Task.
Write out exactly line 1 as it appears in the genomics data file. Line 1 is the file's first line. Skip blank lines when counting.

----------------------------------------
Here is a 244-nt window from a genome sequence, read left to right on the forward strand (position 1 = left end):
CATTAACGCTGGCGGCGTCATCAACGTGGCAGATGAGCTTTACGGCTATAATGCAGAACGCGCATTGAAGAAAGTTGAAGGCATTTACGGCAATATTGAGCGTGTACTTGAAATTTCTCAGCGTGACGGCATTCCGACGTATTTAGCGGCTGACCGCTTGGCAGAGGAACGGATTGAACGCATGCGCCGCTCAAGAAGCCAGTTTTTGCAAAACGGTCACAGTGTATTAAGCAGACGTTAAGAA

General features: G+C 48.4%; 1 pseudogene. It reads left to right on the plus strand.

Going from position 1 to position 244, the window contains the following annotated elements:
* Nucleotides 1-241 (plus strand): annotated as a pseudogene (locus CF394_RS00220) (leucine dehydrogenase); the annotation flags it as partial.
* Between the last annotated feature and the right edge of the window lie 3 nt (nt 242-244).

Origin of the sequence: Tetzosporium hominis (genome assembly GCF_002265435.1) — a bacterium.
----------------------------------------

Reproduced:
Here is a 244-nt window from a genome sequence, read left to right on the forward strand (position 1 = left end):